How to Preserve Architectural Detail and Effectively Transform a Historic Building Into a Modern Hotel

By Robert Habeeb President & Chief Executive Officer, First Hospitality Group, Inc. | June 09, 2013

At a time when uncertain economic circumstances, a competitive marketplace, and a lack of prime urban locations make securing opportunities for new builds in high-impact locations difficult ( and sometimes financially unfeasible ), adaptive reuse—transforming aging or historic structures into memorable and engaging new facilities—is an increasingly popular tactic.

Taking a turn-of-the-century space and remaking it into a 21st-century facility requires more than hoteliers wanting to add this type of project to their portfolio—it takes careful consideration and expertise. Such a strategy requires a nuanced understanding of how to blend the old and the new, a sophisticated technical and architectural skill-set, and an in-depth appreciation of how to accommodate cultural and community context. While every project is different, and requires its own blend of compromise, creativity and craftsmanship, there are key elements shared by every successful historic renovation, as well as a consistent set of best practices that developers can apply to preserve architectural detail and effectively blend history and hospitality.

alt text First Hospitality Group Inc. is in the process of transforming the historic Federal Building in Omaha, Neb. into a Residence Inn by Marriott which is set to open in the summer of 2013.

Understand the Technical Challenges

Successfully addressing the structural and functional deficiencies in an aging building is certainly a prerequisite for any historic hotel renovation. Doing so in a way that retains the character of the space while providing a facility complete with the modern amenities that today’s demanding guests require gets at the fundamental tension between old and new that makes these projects both challenging and rewarding. The reality is that while people love the ornate architecture and period décor of historic buildings, however, this aesthetic appreciation ends if it doesn’t come with the comforts and amenities today’s travellers have come to expect. Guests want to admire the artwork while enjoying their spacious and comfortable modern rooms. Because of the design and construction flexibility it affords, it often makes the most sense to renovate and reuse historic buildings that were not formerly hotels: the floor-plan flexibility and wall-to-wall renovation potential often more than makes up for the added expense involved with a more extensive renovation.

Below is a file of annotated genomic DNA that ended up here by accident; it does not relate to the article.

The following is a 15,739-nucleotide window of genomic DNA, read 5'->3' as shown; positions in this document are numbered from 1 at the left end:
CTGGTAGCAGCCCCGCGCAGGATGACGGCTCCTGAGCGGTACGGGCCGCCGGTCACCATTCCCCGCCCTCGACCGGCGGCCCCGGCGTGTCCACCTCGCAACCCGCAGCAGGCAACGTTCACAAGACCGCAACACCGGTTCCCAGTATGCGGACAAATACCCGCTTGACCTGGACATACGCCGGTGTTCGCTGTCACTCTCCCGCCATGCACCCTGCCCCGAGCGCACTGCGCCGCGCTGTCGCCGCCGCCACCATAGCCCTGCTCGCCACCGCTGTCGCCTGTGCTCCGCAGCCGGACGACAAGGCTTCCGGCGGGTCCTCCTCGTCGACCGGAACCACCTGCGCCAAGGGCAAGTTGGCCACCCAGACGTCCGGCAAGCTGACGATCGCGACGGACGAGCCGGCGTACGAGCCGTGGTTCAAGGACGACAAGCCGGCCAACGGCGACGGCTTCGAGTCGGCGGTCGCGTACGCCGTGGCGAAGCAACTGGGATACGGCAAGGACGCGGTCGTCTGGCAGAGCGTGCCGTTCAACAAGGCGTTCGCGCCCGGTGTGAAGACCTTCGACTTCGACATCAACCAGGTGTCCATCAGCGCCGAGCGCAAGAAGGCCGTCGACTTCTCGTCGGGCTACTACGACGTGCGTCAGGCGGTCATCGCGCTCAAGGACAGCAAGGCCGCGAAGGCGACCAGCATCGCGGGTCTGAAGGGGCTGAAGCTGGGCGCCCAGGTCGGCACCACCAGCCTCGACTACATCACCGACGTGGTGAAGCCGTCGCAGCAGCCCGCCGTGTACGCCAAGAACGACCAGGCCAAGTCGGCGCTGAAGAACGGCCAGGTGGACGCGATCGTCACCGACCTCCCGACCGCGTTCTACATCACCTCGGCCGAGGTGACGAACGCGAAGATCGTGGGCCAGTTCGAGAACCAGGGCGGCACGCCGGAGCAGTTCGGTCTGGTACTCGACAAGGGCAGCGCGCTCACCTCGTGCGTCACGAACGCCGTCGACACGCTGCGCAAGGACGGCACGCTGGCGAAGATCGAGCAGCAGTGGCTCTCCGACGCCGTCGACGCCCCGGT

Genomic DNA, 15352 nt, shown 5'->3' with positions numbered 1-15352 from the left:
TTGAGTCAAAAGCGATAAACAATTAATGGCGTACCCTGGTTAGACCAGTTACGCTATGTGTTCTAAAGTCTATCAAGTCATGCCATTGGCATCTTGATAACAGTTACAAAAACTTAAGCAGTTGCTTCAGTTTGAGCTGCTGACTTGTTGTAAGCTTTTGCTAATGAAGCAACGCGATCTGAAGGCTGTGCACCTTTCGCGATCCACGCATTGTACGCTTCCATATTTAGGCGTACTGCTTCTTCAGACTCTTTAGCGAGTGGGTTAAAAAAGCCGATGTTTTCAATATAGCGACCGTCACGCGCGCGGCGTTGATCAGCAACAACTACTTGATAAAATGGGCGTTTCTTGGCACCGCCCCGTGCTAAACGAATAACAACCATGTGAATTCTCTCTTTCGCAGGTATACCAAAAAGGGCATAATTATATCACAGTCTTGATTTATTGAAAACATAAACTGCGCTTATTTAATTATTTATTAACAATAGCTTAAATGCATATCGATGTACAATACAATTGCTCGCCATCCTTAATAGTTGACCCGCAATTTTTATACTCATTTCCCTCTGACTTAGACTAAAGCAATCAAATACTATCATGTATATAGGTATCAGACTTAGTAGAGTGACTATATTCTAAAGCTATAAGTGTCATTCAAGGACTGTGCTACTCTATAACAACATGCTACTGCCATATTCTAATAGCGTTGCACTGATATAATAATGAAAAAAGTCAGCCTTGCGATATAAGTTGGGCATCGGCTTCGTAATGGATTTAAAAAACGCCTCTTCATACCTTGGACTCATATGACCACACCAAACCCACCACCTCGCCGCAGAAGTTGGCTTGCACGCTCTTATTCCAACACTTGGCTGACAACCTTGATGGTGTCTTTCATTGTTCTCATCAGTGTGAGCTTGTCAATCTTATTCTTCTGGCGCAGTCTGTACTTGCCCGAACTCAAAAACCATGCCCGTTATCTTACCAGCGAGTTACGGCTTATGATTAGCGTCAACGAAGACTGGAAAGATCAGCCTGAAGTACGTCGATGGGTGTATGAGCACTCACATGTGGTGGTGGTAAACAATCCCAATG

The list of items that must be addressed to make these spaces safe, functional and comfortable extends well beyond new floor plans and finishes, however. The structural liabilities of aging buildings can be extensive, and everything from dangerous or dated materials, to plumbing and electrical issues will typically require a full makeover. Introducing the technical infrastructure required to support must-have conveniences like wireless high-speed internet poses its own set of challenges. When selecting a site and planning a project, it is essential to understand the full range of technical and construction challenges that await you before renovation work begins. All of the history and character in the world will not be enough to overcome suboptimal functionality or compromises in guest comfort.

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Coming up in January 2018...

Mobile Technology: Relentless Innovation

Technology has become a crucial component in attracting and retaining hotel guests, and the need to enhance a guest’s technology experience is driving a relentless pace of innovation. To meet and exceed guest expectations, 54% of hotels will spend more on technology in 2018, and mobile solutions in particular will top the list of capital investments. Many hotels are integrating mobile booking, mobile keys, mobile payments and mobile check-in into their operations. Other hotels are emphasizing the in-room experience, boosting bandwidth and upgrading flat screen TVs to more easily interface with guest mobile devices. And though not yet mainstream, there are many exciting technology developments on the near horizon. The Internet of Things (loT) is taking form in some places, and can be found in guest room control systems, voice activation systems, and in wearable sensors that can be used for access and payment options. Virtual reality headsets are available at some hotels so guests can enjoy virtual trips to exotic locations or if off-property, preview conference facilities and guest rooms. How long will it be before a hotel employs a fleet of robots for room service, or utilizes a hologram as a concierge, or installs gesture-controlled walls that feature interactive digital displays? Some hotels are already using augmented reality for translation services, or interactive wall maps, or even virtual décor. This pace of innovation is challenging property owners and brands to stay on top of the latest technology trends while still addressing current projects. The January Hotel Business Review will explore what some hotels are doing to maximize their opportunities in the mobile technology space.